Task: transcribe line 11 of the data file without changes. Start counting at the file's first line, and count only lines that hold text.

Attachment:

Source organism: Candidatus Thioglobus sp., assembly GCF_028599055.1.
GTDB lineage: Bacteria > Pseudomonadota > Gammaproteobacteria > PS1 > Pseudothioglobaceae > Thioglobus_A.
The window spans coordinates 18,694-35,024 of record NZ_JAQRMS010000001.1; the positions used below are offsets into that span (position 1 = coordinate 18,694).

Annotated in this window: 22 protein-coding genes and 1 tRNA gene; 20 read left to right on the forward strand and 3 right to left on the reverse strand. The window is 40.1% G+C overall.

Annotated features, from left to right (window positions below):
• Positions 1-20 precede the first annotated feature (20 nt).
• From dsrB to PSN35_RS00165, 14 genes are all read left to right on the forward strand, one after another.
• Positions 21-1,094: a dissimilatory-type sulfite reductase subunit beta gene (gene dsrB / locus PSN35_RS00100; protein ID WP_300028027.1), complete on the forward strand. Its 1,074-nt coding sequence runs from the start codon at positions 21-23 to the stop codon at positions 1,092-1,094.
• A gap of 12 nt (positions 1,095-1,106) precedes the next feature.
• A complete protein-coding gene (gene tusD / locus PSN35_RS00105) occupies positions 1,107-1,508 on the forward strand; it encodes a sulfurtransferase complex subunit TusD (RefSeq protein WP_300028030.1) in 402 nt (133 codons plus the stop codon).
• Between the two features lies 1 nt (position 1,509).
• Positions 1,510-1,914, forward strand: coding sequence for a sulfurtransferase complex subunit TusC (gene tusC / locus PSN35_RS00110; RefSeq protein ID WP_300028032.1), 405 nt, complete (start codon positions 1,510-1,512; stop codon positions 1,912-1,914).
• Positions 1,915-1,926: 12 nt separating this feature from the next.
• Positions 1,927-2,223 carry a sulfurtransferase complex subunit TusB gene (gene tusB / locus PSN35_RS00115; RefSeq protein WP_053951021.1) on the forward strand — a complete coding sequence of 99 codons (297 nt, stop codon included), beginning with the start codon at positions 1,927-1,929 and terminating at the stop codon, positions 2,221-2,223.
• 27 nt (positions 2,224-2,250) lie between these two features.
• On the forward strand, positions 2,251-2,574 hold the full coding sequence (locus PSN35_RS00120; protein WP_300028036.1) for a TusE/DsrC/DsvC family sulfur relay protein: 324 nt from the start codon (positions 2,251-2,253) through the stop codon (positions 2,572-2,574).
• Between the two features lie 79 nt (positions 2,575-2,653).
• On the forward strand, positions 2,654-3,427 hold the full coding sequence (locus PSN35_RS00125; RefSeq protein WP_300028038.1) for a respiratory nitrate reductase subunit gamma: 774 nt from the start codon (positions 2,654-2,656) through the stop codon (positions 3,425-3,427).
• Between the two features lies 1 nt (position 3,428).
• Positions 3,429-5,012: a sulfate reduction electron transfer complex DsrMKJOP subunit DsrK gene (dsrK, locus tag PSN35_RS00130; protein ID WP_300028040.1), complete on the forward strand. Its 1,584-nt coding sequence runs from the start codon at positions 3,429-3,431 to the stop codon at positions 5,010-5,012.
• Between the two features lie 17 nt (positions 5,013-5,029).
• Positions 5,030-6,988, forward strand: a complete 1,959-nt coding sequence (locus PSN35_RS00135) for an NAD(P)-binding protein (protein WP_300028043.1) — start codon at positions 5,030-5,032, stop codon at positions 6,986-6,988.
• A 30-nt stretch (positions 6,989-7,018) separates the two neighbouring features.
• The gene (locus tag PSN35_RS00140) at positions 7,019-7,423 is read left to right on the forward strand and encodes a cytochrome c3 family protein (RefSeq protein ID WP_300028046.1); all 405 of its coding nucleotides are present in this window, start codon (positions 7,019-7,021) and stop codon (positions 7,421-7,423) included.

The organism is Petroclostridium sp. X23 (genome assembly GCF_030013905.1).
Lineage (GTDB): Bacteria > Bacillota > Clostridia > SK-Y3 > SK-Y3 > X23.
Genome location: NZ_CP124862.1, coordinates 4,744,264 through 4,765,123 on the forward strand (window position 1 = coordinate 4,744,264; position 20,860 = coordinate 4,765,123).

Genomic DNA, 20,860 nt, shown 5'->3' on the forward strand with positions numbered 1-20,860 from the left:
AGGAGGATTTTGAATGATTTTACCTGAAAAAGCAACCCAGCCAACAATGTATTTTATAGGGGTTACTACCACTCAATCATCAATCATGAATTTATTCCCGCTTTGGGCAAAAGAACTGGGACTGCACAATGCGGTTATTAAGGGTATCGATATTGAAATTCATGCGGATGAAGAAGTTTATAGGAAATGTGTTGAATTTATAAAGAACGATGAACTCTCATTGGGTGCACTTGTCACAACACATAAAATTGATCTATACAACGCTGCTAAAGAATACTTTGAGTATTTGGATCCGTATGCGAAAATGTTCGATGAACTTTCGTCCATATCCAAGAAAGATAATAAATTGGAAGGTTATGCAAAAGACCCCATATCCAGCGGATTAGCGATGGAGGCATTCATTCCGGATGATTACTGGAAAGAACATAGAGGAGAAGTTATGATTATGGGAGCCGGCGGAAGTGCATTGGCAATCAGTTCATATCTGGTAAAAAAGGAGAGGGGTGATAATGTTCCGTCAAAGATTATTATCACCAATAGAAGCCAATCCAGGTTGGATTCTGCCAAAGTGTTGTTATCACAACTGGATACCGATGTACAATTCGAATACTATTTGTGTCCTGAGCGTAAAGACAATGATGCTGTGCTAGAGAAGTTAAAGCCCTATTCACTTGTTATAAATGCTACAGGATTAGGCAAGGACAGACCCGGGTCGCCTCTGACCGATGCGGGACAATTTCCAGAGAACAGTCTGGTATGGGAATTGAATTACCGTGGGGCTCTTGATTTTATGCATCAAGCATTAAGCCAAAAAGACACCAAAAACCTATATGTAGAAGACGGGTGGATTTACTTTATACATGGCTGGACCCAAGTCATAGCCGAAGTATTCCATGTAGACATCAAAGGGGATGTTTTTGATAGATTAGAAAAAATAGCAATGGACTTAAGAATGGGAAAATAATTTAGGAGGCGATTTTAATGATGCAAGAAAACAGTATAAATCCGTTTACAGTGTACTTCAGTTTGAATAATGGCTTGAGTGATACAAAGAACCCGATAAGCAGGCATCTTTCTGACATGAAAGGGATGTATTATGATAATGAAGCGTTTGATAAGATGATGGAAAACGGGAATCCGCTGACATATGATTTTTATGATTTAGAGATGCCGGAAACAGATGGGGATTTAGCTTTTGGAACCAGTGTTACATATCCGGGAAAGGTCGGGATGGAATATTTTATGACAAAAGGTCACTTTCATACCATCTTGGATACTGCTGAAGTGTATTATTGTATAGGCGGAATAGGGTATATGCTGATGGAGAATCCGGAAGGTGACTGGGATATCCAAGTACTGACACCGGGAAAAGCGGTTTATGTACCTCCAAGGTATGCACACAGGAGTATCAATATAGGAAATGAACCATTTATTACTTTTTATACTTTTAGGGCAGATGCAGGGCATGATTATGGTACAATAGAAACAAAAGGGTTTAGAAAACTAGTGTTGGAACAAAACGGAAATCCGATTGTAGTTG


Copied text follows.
• Between the two features lies 1 nt (position 1,509).